The poet Ralph Waldo Emerson once remarked, "Plato is philosophy and philosophy is Plato" (Emerson 1996, p. 21). No less adulation came from the philosopher Alfred North Whitehead, who claimed that Western philosophy was a "series of footnotes to Plato," (Whitehead 1929, p. 63). These kinds of acclamations give one a sense of the major importance of the thinker originally named Aristocles, who came to be called Plato because of his robust figure. Born into one of the most distinguished families in Athens, Plato (428–348 B.C.E. ) seemed destined for a career in politics. This changed mainly because of the influence of his great mentor Socrates (470–399 B.C.E. ), who was falsely accused of impiety and corrupting the youth and executed by the state. Becoming distrustful of politics, Plato decided to carry on the philosophical traditions of his mentor. He founded the Academy, considered the first university in Western civilization, and wrote the Dialogues, which continue the eternal questions raised by Socrates.

Plato was especially interested in his mentor's pursuit of real, eternal truths (Justice, Beauty, Goodness), which Plato believed had an existence beyond the mere physical world of flux and change. Accordingly, Plato developed a dualism: There is the physical and changing world (to which the body belongs), and the permanent and immaterial world (to which the mind or soul belongs). The body is then seen as the prisoner and temporary residence of the soul, which has existed before its imprisonment and which will exist again after its release from the body at death. In this way, says Plato, the true philosopher is "always pursuing death and dying" (Emerson 1996, p. 21).

The Dialogues offer a variety of arguments for the immortality of the soul. In the Republic, Plato argues that the soul cannot be destroyed by any inherent evil or by anything external to it. In his Phaedrus he reasons that the soul is its own "selfmoving principle" and is therefore uncreated, eternal, and indestructible. And in the Phaedo a series of arguments are offered based on the cyclical nature of life and death; knowledge the soul could only have gained in a pre-existence; the incorporeal or spiritual nature of the soul; and the view that the soul is the essence and principle of life itself.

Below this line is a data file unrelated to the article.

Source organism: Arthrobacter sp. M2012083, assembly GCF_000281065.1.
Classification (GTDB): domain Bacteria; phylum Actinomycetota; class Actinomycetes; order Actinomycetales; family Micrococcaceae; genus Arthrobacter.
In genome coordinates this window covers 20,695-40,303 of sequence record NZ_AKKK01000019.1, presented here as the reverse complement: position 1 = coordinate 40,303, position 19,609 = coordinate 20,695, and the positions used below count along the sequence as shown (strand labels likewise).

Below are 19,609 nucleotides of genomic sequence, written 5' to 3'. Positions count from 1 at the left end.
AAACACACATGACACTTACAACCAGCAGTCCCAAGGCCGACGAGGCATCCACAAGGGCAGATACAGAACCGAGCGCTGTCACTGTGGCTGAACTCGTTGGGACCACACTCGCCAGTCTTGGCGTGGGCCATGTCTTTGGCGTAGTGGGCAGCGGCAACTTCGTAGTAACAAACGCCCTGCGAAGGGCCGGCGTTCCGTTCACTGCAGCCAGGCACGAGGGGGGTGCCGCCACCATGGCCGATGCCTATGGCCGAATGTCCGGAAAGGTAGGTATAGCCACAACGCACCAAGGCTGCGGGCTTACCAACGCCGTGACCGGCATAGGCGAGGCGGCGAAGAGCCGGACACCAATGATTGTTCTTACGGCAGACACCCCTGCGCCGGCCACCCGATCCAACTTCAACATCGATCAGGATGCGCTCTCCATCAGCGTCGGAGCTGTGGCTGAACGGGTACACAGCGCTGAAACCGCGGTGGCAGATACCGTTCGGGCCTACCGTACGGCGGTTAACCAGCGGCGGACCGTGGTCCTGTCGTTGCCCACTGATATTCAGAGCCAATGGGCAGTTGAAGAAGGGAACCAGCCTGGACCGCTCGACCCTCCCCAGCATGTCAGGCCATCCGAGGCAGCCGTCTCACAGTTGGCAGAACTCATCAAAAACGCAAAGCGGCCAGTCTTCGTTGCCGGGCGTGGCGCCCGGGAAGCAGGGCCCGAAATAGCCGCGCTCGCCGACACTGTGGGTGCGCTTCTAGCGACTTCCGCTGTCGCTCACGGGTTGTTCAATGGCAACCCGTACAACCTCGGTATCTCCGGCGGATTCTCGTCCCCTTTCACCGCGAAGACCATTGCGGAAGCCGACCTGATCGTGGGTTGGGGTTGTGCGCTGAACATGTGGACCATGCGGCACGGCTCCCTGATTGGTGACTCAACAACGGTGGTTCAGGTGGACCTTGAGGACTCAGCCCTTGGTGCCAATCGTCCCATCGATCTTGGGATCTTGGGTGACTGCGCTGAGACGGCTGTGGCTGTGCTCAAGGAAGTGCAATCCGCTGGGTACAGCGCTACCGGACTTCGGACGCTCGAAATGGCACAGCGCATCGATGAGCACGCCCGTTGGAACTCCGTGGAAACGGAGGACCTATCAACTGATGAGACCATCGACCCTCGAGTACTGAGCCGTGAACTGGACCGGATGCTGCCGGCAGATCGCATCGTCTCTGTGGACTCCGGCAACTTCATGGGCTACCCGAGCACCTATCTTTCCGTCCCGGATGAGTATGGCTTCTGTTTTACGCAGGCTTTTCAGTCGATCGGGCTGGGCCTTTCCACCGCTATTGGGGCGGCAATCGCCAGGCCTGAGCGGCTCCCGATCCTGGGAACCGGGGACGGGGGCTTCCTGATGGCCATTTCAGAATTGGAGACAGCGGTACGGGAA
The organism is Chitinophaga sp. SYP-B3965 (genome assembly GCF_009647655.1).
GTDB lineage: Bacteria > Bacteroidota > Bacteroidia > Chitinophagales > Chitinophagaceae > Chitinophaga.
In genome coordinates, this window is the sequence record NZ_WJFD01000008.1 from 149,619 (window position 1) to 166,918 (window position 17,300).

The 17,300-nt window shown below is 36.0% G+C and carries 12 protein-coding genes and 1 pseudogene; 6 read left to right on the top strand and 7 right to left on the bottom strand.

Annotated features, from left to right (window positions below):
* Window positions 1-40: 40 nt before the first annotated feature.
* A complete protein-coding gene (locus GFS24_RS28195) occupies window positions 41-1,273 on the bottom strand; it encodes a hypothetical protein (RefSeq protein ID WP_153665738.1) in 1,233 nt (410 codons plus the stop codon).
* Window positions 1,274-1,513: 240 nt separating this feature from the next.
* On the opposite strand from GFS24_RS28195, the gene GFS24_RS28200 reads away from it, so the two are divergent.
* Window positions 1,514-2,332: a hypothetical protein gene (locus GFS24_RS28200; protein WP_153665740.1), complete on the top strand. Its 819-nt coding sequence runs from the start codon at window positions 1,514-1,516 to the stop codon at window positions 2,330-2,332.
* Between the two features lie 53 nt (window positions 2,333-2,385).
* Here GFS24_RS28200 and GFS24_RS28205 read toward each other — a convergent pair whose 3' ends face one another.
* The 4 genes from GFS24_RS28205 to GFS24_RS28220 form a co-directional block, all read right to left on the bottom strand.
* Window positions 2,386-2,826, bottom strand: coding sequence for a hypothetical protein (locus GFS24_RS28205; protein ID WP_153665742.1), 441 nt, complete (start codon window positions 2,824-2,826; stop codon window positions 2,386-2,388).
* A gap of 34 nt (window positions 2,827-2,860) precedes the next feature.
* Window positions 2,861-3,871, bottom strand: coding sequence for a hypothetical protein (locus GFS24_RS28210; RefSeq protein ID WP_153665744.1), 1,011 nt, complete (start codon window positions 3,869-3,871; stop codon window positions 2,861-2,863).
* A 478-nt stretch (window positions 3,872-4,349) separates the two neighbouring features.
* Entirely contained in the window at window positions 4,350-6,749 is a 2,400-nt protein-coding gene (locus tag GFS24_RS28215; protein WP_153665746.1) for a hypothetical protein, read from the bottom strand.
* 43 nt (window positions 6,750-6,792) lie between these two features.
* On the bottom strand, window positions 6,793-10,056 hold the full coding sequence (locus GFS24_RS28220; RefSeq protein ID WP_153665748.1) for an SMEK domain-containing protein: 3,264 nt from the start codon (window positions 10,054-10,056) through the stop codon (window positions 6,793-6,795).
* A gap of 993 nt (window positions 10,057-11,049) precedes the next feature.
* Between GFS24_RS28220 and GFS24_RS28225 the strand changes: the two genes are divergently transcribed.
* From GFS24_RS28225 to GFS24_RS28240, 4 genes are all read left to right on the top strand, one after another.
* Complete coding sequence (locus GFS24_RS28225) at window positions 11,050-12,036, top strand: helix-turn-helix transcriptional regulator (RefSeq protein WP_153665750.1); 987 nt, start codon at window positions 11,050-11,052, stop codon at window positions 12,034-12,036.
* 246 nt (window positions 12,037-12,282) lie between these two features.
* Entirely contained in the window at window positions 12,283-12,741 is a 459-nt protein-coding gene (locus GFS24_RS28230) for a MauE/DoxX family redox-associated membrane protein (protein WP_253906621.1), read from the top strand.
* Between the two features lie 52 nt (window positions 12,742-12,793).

The argument regarding the nature of the soul is perhaps the one that gets discussed by scholars most often. If the soul is incorporeal, it is simple or uncomposed (not made up of parts). But death is the decay and corruption of a thing into its elementary parts (decomposition). The soul, therefore, cannot die since an uncomposed entity cannot be decomposed. The logic of this argument is compelling; however, it depends entirely on its key premise: that the soul is spiritual, not corporeal. This is a major point of contention for many, including Plato's greatest student—Aristotle (384–322 B.C.E. ). Though he firmly believed in the immortality of the soul, Plato never considered his arguments to be conclusive proofs and recognized the need for further discussion and consideration, saying that one can only "arrive at the truth of the matter, in so far as it is possible for the human mind to attain it" (Hamilton and Cairns 1961, p. 107).

See also: Philosophy, Western ; Plotinus ; Socrates


Emerson, Ralph Waldo. "Plato; or, The Philosopher." Representative Men. Cambridge, MA: Harvard University Press, 1996.

Friedlander, Paul. Plato: An Introduction. New York: Harper and Row, 1964.

Plato. The Collected Dialogues of Plato, edited and translated by Edith Hamilton and Huntington Cairns. Princeton, NJ: Princeton University Press, 1961.

Whitehead, Alfred North. Process and Reality. New York: Macmillan, 1929.


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